Scouring the country for an excellent condition Civic VX
The MAP sensor connector and the TPS sensor connector on Honda/Acura cars look almost identical. I know on obd0 and obd1 cars (not sure about obd2, but probably the same) people often plug the TPS wire into the MAP sensor, and vice versa. In other words, they both have 3 wires.
On my intake manifold/throttle body the MAP sensor is on the front (towards the front of the car). The TPS sensor is on the back of the throttle body, near the firewall.
It sounds to me like you may be testing the wrong sensor.
There are lots of plans floating around for o2 sensor monitiors, but that's so simple since it's just displaying the voltage you get, but in this case you would need to make a chip for it. I wonder if I can use the chips I generally use for chipping ecus to do it.
I couldn't find it in time before the experiment, but I did some Internet research to try and find the MAF sensor. Turns out I tapped into the air-temp sensor. I may need to explore further around the throttle body when I get back (out of town). I should be reading Ohms of resistance instead of voltage, I expect.
SVOboy has commandeered by brain on this for a minute, and ordered me to post my thoughts on it. :P Basically, we need some way of determining the amount of fuel used, and the distance travelled. These can either be directly measured, or inferred from other methods. The Honda fuel economy displays in the Insight and all that good stuff use fuel injector duration, with an assumption of a specific fuel pressure and density. These could be adjustable parameters in whatever system we devise, as they can vary from car to car, and place to place.
My thought is to use a dedicated device, like a PIC or something similar. This would allow you to sample the injector interface very rapidly using most of the processor time without hurting any other stuff, like it would on a laptop. Care must be taken to use a very high impedance input for the fuel injectors, as you don't want to interrupt their operation. Distance is as simple as speed and time from the VSS.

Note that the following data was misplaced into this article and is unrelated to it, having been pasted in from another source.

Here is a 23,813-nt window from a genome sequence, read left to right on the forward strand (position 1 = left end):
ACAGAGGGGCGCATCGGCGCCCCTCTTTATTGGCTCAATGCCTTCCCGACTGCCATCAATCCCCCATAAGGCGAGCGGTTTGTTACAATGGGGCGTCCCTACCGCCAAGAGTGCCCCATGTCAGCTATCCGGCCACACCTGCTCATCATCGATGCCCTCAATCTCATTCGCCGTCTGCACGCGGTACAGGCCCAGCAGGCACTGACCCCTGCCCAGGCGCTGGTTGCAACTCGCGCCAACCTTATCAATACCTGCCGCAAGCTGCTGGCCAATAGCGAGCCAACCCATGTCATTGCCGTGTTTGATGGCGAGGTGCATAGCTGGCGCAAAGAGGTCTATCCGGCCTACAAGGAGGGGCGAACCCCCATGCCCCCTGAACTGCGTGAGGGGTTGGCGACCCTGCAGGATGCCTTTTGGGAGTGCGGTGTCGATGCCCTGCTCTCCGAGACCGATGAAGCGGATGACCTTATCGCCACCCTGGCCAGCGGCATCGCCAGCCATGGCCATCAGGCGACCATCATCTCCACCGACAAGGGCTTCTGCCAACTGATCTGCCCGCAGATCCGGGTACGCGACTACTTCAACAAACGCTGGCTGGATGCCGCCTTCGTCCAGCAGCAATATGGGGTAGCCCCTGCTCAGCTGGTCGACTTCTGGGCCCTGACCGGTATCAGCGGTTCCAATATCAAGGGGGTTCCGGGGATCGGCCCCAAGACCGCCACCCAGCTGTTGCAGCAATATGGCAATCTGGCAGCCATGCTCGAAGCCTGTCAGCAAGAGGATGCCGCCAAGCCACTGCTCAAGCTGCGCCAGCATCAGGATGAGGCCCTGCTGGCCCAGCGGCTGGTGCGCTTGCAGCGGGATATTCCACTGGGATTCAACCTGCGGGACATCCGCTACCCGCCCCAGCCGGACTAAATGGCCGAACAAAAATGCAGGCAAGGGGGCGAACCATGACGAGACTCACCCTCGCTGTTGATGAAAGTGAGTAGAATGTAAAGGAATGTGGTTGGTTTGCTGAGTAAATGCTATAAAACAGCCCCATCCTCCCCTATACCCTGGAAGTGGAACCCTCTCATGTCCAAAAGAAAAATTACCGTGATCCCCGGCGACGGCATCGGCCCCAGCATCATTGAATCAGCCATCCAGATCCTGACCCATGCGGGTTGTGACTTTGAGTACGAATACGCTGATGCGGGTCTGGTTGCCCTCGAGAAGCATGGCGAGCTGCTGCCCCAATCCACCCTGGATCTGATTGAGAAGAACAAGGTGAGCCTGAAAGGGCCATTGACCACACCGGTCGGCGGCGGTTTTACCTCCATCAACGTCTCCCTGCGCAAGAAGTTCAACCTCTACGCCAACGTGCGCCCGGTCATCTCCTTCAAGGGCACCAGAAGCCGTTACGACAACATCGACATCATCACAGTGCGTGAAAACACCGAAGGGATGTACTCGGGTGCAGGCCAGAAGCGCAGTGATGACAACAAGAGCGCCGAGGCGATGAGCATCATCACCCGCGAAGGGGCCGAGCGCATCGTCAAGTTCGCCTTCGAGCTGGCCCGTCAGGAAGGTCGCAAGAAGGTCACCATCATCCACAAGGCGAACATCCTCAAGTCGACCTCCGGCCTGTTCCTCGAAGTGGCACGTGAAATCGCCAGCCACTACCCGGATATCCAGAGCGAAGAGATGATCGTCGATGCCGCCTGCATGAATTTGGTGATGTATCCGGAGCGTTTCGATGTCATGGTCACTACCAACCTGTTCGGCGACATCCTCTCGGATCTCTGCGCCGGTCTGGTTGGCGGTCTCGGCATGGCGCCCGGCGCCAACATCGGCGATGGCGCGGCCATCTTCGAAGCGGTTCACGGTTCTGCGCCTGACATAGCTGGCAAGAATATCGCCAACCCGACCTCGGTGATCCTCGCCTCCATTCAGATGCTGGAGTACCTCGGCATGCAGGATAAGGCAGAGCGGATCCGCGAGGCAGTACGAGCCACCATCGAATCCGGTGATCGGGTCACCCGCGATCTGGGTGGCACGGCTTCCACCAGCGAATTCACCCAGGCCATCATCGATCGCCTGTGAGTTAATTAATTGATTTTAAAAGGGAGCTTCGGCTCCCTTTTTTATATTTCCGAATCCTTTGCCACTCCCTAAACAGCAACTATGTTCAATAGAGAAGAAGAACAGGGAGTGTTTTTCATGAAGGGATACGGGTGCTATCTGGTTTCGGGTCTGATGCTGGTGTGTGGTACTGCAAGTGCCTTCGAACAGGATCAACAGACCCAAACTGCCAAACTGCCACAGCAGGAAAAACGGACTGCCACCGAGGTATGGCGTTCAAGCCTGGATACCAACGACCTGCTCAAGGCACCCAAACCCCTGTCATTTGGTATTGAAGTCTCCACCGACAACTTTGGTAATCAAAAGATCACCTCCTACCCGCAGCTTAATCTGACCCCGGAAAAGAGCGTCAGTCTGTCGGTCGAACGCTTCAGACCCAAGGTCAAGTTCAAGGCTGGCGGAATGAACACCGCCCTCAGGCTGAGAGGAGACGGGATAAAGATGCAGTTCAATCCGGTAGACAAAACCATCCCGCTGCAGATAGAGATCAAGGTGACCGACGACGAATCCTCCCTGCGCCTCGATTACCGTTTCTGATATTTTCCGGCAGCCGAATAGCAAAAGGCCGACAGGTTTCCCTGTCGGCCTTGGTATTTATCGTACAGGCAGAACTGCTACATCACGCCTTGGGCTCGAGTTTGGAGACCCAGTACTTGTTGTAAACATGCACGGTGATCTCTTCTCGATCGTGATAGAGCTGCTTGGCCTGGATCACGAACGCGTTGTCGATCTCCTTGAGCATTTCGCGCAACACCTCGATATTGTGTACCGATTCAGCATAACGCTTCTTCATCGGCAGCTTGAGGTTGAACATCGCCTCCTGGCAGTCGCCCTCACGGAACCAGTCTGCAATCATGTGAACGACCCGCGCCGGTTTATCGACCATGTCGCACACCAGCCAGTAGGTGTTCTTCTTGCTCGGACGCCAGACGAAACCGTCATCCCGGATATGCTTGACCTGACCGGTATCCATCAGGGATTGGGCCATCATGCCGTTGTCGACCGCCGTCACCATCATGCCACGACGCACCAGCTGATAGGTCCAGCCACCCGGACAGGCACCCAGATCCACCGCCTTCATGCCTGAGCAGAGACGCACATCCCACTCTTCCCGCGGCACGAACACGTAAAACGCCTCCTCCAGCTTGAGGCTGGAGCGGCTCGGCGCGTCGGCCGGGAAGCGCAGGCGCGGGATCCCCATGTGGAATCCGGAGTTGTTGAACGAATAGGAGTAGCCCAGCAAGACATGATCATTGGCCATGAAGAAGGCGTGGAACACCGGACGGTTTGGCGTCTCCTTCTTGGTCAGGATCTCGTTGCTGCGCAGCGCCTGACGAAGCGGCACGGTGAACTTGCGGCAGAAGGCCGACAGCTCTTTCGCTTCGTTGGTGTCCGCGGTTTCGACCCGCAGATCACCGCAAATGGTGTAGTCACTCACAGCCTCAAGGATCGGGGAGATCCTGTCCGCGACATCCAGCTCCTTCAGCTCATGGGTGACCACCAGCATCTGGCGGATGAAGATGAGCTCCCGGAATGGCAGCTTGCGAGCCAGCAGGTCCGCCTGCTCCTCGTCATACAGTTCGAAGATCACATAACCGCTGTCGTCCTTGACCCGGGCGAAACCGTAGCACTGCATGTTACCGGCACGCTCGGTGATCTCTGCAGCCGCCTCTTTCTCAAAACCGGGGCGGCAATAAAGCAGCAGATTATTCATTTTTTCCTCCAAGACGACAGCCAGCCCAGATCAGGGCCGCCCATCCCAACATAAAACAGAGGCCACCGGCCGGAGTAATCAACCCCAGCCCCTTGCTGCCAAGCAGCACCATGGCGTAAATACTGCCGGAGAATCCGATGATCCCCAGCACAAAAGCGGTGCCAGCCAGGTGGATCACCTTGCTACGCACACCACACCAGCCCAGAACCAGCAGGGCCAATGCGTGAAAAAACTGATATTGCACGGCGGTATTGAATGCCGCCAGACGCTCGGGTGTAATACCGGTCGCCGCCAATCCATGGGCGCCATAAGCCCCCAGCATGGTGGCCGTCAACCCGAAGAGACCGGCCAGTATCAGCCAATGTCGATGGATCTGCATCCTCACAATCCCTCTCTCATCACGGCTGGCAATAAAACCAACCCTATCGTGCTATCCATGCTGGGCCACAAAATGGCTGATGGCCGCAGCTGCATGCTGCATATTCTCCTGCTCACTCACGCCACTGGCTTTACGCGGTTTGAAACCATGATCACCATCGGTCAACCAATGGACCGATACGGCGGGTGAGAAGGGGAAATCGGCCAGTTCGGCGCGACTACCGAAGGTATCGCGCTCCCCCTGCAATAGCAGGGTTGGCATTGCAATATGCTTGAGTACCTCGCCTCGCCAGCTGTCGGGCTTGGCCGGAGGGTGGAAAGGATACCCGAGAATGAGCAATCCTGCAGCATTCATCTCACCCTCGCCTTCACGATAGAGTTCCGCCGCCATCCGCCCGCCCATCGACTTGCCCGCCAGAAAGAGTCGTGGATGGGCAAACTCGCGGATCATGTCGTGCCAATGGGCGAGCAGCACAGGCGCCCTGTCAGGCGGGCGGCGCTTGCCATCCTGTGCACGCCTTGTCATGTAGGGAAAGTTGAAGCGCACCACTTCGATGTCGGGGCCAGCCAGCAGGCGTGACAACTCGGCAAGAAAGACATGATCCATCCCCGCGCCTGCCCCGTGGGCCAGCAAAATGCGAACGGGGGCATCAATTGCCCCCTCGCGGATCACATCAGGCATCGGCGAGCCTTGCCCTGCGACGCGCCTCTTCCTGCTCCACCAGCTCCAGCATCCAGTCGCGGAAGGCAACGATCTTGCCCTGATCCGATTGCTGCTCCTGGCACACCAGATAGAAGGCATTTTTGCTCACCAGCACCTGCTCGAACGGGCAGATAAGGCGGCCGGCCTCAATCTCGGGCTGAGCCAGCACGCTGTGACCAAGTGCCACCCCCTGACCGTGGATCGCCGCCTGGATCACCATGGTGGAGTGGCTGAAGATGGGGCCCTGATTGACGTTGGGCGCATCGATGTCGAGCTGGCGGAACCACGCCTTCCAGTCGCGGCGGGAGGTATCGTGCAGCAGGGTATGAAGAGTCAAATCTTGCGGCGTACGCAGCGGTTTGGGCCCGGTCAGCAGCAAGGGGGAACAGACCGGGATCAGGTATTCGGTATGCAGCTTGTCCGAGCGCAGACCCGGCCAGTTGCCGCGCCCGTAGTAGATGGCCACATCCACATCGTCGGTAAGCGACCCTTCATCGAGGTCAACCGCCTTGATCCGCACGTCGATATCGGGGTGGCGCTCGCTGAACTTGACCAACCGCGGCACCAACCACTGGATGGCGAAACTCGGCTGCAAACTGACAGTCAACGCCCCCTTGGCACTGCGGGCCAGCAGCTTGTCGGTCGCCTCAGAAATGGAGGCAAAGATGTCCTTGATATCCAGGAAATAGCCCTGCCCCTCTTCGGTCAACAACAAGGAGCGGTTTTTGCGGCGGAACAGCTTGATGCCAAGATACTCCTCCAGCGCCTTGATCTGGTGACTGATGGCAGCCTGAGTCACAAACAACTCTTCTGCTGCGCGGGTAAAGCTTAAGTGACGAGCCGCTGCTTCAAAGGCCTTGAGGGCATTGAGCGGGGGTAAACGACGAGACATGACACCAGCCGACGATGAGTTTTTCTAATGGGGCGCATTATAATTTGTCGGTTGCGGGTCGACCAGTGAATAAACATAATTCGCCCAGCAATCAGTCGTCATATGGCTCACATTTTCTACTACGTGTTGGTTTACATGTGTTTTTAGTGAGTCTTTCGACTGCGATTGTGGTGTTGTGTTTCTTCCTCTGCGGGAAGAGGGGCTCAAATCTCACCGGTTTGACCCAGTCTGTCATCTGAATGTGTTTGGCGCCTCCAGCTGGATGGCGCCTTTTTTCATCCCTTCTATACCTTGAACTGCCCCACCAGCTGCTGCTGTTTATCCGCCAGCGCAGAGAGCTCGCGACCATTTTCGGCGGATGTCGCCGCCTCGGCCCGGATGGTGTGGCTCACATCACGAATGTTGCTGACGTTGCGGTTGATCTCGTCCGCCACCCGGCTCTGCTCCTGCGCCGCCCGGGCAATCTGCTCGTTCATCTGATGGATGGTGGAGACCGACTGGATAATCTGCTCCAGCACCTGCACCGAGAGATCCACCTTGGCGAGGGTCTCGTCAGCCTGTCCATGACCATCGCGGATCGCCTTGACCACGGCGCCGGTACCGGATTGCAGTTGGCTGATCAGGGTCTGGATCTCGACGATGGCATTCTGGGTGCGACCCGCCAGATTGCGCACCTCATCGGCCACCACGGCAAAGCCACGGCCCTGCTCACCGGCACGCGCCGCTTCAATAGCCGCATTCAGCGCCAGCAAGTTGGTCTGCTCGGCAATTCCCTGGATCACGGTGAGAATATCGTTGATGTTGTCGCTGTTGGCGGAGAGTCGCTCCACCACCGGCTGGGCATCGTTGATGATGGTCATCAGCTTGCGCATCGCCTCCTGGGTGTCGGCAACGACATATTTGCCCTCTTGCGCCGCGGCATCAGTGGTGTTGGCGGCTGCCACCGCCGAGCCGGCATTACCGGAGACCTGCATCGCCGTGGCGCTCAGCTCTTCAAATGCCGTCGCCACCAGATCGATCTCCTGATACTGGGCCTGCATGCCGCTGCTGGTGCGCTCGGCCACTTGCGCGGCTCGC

The average fuel economy is easy to calculate, as it is the cumulative values of fuel used and distance travelled. The "instantaneous" fuel economy would have to be the average of the last X values the device recorded. The last 10 values should provide a reasonable value, but tweaking might be required.
I'm not a programmer, so my job sort of ends here.
I've posted my thoughts on using a PIC microcontroller for monitoring MPG and other variables extensively in the past. Theoretically it would be very simple to do. It's just getting up and doing it that's the hard part. I wasn't going to use any averaging in the instantaneous MPG though, just simply measure one cycle of the fuel injector, then measure one cycle of the VSS, and calculate MPG. The two would happen so fast there shouldn't be much error in the speed changing after the injectors are measured. The refresh rate would be maybe 4 to 10 times a second based off speed. A long term average might be more of a problem since the total sum would start to get very large. I think the compiler I use for PICs supports long ints, but it's something to consider. Slowing down the sample rate for the average calculation would also help.
Scouring the country for an excellent condition Civic VX